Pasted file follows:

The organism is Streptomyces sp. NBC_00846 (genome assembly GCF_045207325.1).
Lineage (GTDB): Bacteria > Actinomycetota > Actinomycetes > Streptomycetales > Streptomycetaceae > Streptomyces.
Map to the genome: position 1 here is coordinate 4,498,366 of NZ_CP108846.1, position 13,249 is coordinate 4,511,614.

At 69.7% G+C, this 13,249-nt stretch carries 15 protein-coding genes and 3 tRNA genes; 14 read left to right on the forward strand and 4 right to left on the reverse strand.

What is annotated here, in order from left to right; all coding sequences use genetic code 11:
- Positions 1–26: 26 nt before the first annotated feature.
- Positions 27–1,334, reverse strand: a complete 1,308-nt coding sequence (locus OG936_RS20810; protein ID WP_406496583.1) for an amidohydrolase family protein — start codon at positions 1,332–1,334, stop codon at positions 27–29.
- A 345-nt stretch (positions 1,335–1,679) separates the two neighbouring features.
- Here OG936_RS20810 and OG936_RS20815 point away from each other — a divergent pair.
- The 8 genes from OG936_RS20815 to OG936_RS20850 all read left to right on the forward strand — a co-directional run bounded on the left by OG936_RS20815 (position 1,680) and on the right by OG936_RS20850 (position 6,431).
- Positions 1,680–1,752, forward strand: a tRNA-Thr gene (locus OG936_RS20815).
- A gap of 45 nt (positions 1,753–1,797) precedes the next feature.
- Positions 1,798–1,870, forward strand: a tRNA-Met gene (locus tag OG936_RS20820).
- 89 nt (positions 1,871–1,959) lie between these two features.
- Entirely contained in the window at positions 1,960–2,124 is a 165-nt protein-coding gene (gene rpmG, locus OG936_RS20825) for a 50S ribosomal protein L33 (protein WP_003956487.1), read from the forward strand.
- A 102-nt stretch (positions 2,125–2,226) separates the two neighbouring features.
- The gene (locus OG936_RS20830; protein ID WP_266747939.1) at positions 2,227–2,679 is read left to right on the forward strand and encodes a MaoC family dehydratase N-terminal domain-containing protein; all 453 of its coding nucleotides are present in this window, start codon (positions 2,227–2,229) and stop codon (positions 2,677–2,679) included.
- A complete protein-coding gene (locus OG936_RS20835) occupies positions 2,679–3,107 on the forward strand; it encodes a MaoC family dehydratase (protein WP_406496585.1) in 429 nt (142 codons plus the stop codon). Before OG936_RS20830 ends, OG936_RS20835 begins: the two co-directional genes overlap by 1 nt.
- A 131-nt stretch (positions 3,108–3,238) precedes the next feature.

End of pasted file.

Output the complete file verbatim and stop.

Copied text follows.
The organism is Streptomyces sp. NBC_00846 (genome assembly GCF_045207325.1).
Lineage (GTDB): Bacteria > Actinomycetota > Actinomycetes > Streptomycetales > Streptomycetaceae > Streptomyces.
Map to the genome: position 1 here is coordinate 4,498,366 of NZ_CP108846.1, position 13,249 is coordinate 4,511,614.

At 69.7% G+C, this 13,249-nt stretch carries 15 protein-coding genes and 3 tRNA genes; 14 read left to right on the forward strand and 4 right to left on the reverse strand.

What is annotated here, in order from left to right; all coding sequences use genetic code 11:
- Positions 1–26: 26 nt before the first annotated feature.
- Positions 27–1,334, reverse strand: a complete 1,308-nt coding sequence (locus OG936_RS20810; protein ID WP_406496583.1) for an amidohydrolase family protein — start codon at positions 1,332–1,334, stop codon at positions 27–29.
- A 345-nt stretch (positions 1,335–1,679) separates the two neighbouring features.
- Here OG936_RS20810 and OG936_RS20815 point away from each other — a divergent pair.
- The 8 genes from OG936_RS20815 to OG936_RS20850 all read left to right on the forward strand — a co-directional run bounded on the left by OG936_RS20815 (position 1,680) and on the right by OG936_RS20850 (position 6,431).
- Positions 1,680–1,752, forward strand: a tRNA-Thr gene (locus OG936_RS20815).
- A gap of 45 nt (positions 1,753–1,797) precedes the next feature.
- Positions 1,798–1,870, forward strand: a tRNA-Met gene (locus tag OG936_RS20820).
- 89 nt (positions 1,871–1,959) lie between these two features.
- Entirely contained in the window at positions 1,960–2,124 is a 165-nt protein-coding gene (gene rpmG, locus OG936_RS20825) for a 50S ribosomal protein L33 (protein WP_003956487.1), read from the forward strand.
- A 102-nt stretch (positions 2,125–2,226) separates the two neighbouring features.
- The gene (locus OG936_RS20830; protein ID WP_266747939.1) at positions 2,227–2,679 is read left to right on the forward strand and encodes a MaoC family dehydratase N-terminal domain-containing protein; all 453 of its coding nucleotides are present in this window, start codon (positions 2,227–2,229) and stop codon (positions 2,677–2,679) included.
- A complete protein-coding gene (locus OG936_RS20835) occupies positions 2,679–3,107 on the forward strand; it encodes a MaoC family dehydratase (protein WP_406496585.1) in 429 nt (142 codons plus the stop codon). Before OG936_RS20830 ends, OG936_RS20835 begins: the two co-directional genes overlap by 1 nt.
- A 131-nt stretch (positions 3,108–3,238) precedes the next feature.